Climate change is an important issue that presents challenges and opportunities for Tasmania. That is why we are focused on taking practical action to reduce the State’s emissions and respond to the impacts of a changing climate.
The benefits of taking action include achieving cost savings by using resources more efficiently, building on our competitive strengths in areas such as renewable energy, and stimulating innovation, growth, and investment.
Tasmania is continuing to lead Australia’s transition to a low-emissions economy, demonstrated by our commitment to generate 200 per cent of our energy needs from renewable energy by 2040, and fast tracking a renewable hydrogen industry in Tasmania.
However, the impact of climate-related extreme events also presents a major risk for Tasmania. Assisting our businesses, communities and government to prepare for, respond to, and recover from these events is a priority. The comparatively modest impacts of climate change forecast for Tasmania offer a number of opportunities for growth. Learn more in the links below.
What has happened in the last 5 years?
In the last five years in Tasmania has seen some extreme climate and weather activity, including two significant bushfire events, a record marine heatwave off the East Coast, prolonged drought creating energy security concerns and the introduction of staged water restrictions, and the worst statewide flooding seen in 40 years.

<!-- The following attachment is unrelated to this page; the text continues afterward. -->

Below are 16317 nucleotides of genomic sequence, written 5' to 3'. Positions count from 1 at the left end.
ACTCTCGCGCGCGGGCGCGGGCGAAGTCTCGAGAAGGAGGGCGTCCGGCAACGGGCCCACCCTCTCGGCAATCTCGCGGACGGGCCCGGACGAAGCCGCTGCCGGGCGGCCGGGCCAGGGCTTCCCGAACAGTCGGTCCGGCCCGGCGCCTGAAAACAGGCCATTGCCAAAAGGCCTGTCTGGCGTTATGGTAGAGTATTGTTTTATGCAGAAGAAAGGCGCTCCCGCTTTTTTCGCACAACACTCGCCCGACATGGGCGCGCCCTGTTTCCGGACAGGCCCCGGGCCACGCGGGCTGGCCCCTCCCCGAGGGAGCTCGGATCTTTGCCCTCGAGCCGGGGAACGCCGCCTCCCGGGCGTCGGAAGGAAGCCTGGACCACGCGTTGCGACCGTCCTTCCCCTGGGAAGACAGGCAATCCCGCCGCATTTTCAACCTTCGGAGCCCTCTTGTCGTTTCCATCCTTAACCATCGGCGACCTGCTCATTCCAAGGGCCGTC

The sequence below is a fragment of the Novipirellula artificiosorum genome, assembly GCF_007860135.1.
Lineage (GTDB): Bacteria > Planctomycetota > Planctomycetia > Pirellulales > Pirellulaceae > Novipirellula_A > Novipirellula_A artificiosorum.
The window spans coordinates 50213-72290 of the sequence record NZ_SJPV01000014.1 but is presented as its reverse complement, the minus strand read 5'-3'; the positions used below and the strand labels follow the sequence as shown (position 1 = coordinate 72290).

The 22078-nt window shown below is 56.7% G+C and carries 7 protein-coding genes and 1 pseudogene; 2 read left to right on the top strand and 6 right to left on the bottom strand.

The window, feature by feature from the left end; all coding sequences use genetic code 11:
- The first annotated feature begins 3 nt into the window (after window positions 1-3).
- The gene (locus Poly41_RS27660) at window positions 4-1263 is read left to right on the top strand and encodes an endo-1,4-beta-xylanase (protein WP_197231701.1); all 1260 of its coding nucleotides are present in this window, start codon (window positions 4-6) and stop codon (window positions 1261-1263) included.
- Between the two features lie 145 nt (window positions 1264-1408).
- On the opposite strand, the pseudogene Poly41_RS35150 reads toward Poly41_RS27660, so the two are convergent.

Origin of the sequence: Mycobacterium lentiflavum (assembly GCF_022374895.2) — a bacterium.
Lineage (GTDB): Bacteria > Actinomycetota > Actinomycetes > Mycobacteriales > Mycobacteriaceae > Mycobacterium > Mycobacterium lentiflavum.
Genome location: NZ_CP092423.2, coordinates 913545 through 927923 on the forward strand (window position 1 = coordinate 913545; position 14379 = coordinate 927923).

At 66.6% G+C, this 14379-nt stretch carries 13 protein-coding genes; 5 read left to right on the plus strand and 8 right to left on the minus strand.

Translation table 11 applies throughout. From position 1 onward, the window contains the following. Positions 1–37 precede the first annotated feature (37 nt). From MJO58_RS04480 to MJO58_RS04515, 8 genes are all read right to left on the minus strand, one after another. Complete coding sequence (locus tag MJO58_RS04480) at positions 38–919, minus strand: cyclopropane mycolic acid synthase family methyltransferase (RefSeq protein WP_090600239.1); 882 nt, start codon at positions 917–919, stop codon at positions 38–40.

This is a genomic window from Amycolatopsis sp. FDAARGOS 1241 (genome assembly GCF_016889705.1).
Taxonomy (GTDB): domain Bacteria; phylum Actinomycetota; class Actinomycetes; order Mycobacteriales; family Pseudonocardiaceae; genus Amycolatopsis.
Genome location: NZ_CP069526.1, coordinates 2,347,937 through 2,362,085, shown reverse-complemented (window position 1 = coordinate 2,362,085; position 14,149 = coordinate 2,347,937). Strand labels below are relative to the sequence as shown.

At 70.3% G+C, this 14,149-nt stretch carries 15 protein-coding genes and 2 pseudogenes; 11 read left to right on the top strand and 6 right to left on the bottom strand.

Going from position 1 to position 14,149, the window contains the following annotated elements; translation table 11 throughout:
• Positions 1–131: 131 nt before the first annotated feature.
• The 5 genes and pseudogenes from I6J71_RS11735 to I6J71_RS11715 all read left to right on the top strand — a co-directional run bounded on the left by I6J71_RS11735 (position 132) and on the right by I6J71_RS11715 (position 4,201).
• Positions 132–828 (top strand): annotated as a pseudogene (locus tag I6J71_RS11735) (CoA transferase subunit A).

Scientific data and observations continue to support the scientific consensus that changes to the climate are occurring as a result of a warming planet.
There have also been national and international developments in response to climate change, with implications for governance of business, industry and government.
Technology and innovation also present new opportunities as the world transitions to a low carbon economy.
In August 2021, the Premier announced the formation of Renewables, Climate and Future Industries Tasmania (ReCFIT).
ReCFIT provides strategic whole-of-government advice that ensures investment in renewables, along with climate change adaptation and mitigation, will help shape Tasmania’s future.
Some of the plans and strategies relevant to climate change, include:
- Tasmanian Renewable Energy Action Plan and Tasmanian Renewable Energy Target
- The Action Plan outlines how the Tasmanian Government will utilise renewable energy to benefit all Tasmanians through job creation, helping the environment and driving investment through economic growth.
- New renewable energy target of 200 per cent of our current electricity needs by 2040 that, together with additional transmission interconnection, can lead to lower emissions and improved reliability for the National Electricity Market.
- Tasmanian Renewable Hydrogen Action Plan
- Action Plan to outline the Tasmanian Government’s plan to ensure Tasmania is perfectly placed to benefit from the emerging global hydrogen industry.
- The centrepiece of the Action Plan is the Tasmanian Government’s $50 million Tasmanian Renewable Hydrogen Industry Development Funding Program, which may support the development of hydrogen fuel cell technologies to reduce transport emissions.